Seremban 2, Senawang
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Seremban is the capital of Negeri Sembilan state, located on the west coast of Malaysian Peninsular. Seremban was originally named Sungei Ujong, which shares the nearby river’s name to the capital region. Located about 60 kilometers south of Malaysia’s capital Kuala Lumpur, Seremban has hilly terrains with atypical reddish soil which is good for plantations such as palm oil and rubber. This has made the town as the agricultural center of the state. The town of Seremban is also popularly called Fu Yong amongst Chinese speakers.
Seremban is heavily influenced by Minangkabau culture, as reflected on the building architectures. The term ‘Minangkabau’ means ‘winning buffalo’, and it is shown ultimately in the roof of their buildings that resembles buffalo horns. Similar to its other states, the Minangkabau culture is shown well in adat perpatihan they practice where women have higher status than men (matrilineal culture). As a result of a harmonious mixture of Chinese, Indian, Malay, and Minang culture, Seremban offers a great experience, especially cultural sightseeing trip to visitors.
Kuala Lumpur International Airport is close to Seremban, which only takes around 30 minutes to drive to and from the airport.
Seremban’s bus station Terminal One is located at the town center, linked to a shopping mall with the same name. It serves trans-country buses from Thailand and Singapore as well as from other Malaysian cities and towns. To reach Seremban from Kuala Lumpur, go to the pick up point at a terminal next to Klang River, between Pasar Seni LRT Station and Dayabumi building/Kuala Lumpur railway station. From this point, buses to Seremban appear once every 15-30 minutes. Alternatively, you can depart from Puduraya Terminal with more limited choices. The bus costs around 9.00 MYR (price is subject to change).
You can drive to Seremban through Federal Route 1, the old trunk road, which connects Seremban to and from any other towns and cities in Malaysia. The faster route is by taking the North-South Expressway (NSE) and exit at No. 218. It takes around 45 minutes driving from Kuala Lumpur.
Seremban station is located at the town centre. Visitor can take Keretapi Tanah Melayu to reach Seremban, as the main railway line connecting Kuala Lumpur and Johor Bahru passes Seremban.
The most practical and economical way to reach Seremban from Kuala Lumpur is by using KTM Komuter on Rawang-Seremban line, connecting Seremban to Kuala Lumpur and Klang Valley. The 75-minute-ride costs around 5.00 MYR for a one-way trip.
Seremban Cultural Complex, or Taman Seni Budaya, is located at Jalan Sungai Ujung. The complex is a series of several old heritage buildings preserved and mainly features two parts. The first one is the main building called Teratak Perpatih, a Minangkabau house displaying handicrafts and artifacts. The other one is Istana Ampang Tinggi, a royal palace that was moved from Kampung Ampang Tinggi—the origin of the palace’s name—to Seremban. The museum displays royal family properties, from artillery to silverware, also both British-made and Malay-made cannon weapons outside. Each is called ekor lotong and lela, respectively. Another attraction inside the complex is megaliths from Fort Kempas.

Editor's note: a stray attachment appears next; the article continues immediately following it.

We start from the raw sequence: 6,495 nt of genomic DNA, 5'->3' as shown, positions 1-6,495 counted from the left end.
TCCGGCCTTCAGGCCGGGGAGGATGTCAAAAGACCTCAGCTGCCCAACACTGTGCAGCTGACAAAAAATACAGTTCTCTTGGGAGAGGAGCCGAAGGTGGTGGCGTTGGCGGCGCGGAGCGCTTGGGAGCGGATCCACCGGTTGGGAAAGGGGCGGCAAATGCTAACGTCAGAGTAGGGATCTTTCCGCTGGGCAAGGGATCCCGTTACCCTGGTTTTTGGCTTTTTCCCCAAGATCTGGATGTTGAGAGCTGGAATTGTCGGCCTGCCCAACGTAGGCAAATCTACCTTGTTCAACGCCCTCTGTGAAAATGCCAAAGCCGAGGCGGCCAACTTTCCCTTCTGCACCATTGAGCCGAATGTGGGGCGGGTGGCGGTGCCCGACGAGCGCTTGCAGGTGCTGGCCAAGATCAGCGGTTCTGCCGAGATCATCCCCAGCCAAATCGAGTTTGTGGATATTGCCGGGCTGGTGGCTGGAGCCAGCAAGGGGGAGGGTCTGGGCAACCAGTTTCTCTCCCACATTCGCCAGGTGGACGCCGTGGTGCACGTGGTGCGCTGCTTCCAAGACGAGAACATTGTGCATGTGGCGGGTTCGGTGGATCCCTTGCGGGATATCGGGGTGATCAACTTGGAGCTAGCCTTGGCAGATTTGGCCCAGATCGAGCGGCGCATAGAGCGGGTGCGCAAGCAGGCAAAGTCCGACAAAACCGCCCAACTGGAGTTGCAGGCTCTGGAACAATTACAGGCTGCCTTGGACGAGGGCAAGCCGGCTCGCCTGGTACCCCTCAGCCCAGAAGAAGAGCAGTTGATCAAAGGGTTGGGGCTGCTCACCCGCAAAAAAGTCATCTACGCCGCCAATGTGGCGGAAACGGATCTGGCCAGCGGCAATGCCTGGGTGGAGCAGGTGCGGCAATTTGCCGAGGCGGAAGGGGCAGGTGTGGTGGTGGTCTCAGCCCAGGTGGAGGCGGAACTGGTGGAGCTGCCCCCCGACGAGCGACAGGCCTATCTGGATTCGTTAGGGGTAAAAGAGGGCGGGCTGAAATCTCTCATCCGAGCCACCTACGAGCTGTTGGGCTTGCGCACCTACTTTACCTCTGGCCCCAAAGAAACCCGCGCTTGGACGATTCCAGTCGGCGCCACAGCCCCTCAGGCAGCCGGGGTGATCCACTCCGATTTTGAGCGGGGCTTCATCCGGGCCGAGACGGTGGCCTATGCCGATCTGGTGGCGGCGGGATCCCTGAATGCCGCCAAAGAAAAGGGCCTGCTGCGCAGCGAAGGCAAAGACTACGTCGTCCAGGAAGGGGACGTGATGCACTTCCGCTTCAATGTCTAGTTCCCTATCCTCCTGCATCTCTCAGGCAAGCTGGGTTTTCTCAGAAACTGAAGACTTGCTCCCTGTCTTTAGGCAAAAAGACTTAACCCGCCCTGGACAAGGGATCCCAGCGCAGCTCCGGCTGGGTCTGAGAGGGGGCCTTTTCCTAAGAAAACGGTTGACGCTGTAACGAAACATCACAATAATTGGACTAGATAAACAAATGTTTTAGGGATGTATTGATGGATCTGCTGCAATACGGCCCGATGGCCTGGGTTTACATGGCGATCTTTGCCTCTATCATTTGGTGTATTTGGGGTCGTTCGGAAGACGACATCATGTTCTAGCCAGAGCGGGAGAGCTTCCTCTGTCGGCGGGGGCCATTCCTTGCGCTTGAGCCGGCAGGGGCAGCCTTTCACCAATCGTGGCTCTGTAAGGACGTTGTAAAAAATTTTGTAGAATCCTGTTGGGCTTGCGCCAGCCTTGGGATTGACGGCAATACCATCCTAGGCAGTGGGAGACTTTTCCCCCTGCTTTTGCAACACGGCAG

The cultural complex and museums are open from 10:00 AM to 06:00 PM every day and on Friday at 10:00 AM to 12:15 PM, re-open again at 02:45 PM to 06:00 PM. Please note that the museum is closed on Eid al-Fitr and Eid al-Adh, and there is no admission fee required.
Jelita Ostrich Farm is the first ostrich farm in Malaysia, located at Jalan Jelebu. Visitors are allowed to ride on ostrich and even stand on the ostrich egg.
The Church of the Visitation was built by a French Missionary named Father Antonin Catesson, and has been well-preserved since its construction in 1848. The grand gothic architecture is situated at Jalan Yam Tuan, in the middle of Seremban’s Little India.
The Then Sze Kung Temple earns its alias “Centipede Temple” from its centipede-full location along the way up during its initiation. Legend has it that if you spot one during your trip to the temple, you will find luck very soon.
The temple itself is situated at the top of Bukit Jong small hilltop, a bit out of the Seremban town. The temple worships several Chinese deities, such as Guan Yin, Goddess of mercy, and Guan Ti. Several other figurines from the Monkey King and the Eight Immortals as well as characters from Chinese classical novel Journey to the West accompany the fresh air and green surroundings. This famous landmark also offers a great view of Seremban. It is best to visit the temple on the daylight.